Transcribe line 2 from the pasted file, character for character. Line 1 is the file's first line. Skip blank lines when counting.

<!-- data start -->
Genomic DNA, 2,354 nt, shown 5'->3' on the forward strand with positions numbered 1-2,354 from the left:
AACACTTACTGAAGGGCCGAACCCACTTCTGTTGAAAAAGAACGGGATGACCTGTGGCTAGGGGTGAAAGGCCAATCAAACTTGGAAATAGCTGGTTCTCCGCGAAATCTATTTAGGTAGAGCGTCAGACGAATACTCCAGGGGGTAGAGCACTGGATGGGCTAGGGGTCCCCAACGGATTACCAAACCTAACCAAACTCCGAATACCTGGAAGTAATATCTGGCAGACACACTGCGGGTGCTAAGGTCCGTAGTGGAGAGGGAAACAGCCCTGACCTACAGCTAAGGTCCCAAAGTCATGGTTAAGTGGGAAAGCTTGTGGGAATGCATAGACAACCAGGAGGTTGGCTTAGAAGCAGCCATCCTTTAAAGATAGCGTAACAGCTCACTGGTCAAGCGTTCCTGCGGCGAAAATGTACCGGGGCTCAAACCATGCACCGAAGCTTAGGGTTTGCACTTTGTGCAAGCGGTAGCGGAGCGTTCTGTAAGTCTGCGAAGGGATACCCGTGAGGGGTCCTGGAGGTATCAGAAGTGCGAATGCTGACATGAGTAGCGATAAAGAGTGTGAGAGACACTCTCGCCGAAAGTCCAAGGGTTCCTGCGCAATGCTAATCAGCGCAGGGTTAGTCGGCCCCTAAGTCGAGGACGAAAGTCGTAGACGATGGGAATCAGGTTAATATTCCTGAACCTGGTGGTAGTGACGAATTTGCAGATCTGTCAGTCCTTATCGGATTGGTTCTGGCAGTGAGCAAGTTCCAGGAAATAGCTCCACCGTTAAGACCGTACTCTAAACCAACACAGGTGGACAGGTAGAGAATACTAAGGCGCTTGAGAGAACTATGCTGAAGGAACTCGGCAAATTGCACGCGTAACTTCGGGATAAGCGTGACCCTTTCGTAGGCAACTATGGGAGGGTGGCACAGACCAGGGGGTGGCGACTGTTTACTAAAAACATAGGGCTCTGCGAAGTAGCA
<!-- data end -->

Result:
AACACTTACTGAAGGGCCGAACCCACTTCTGTTGAAAAAGAACGGGATGACCTGTGGCTAGGGGTGAAAGGCCAATCAAACTTGGAAATAGCTGGTTCTCCGCGAAATCTATTTAGGTAGAGCGTCAGACGAATACTCCAGGGGGTAGAGCACTGGATGGGCTAGGGGTCCCCAACGGATTACCAAACCTAACCAAACTCCGAATACCTGGAAGTAATATCTGGCAGACACACTGCGGGTGCTAAGGTCCGTAGTGGAGAGGGAAACAGCCCTGACCTACAGCTAAGGTCCCAAAGTCATGGTTAAGTGGGAAAGCTTGTGGGAATGCATAGACAACCAGGAGGTTGGCTTAGAAGCAGCCATCCTTTAAAGATAGCGTAACAGCTCACTGGTCAAGCGTTCCTGCGGCGAAAATGTACCGGGGCTCAAACCATGCACCGAAGCTTAGGGTTTGCACTTTGTGCAAGCGGTAGCGGAGCGTTCTGTAAGTCTGCGAAGGGATACCCGTGAGGGGTCCTGGAGGTATCAGAAGTGCGAATGCTGACATGAGTAGCGATAAAGAGTGTGAGAGACACTCTCGCCGAAAGTCCAAGGGTTCCTGCGCAATGCTAATCAGCGCAGGGTTAGTCGGCCCCTAAGTCGAGGACGAAAGTCGTAGACGATGGGAATCAGGTTAATATTCCTGAACCTGGTGGTAGTGACGAATTTGCAGATCTGTCAGTCCTTATCGGATTGGTTCTGGCAGTGAGCAAGTTCCAGGAAATAGCTCCACCGTTAAGACCGTACTCTAAACCAACACAGGTGGACAGGTAGAGAATACTAAGGCGCTTGAGAGAACTATGCTGAAGGAACTCGGCAAATTGCACGCGTAACTTCGGGATAAGCGTGACCCTTTCGTAGGCAACTATGGGAGGGTGGCACAGACCAGGGGGTGGCGACTGTTTACTAAAAACATAGGGCTCTGCGAAGTAGCA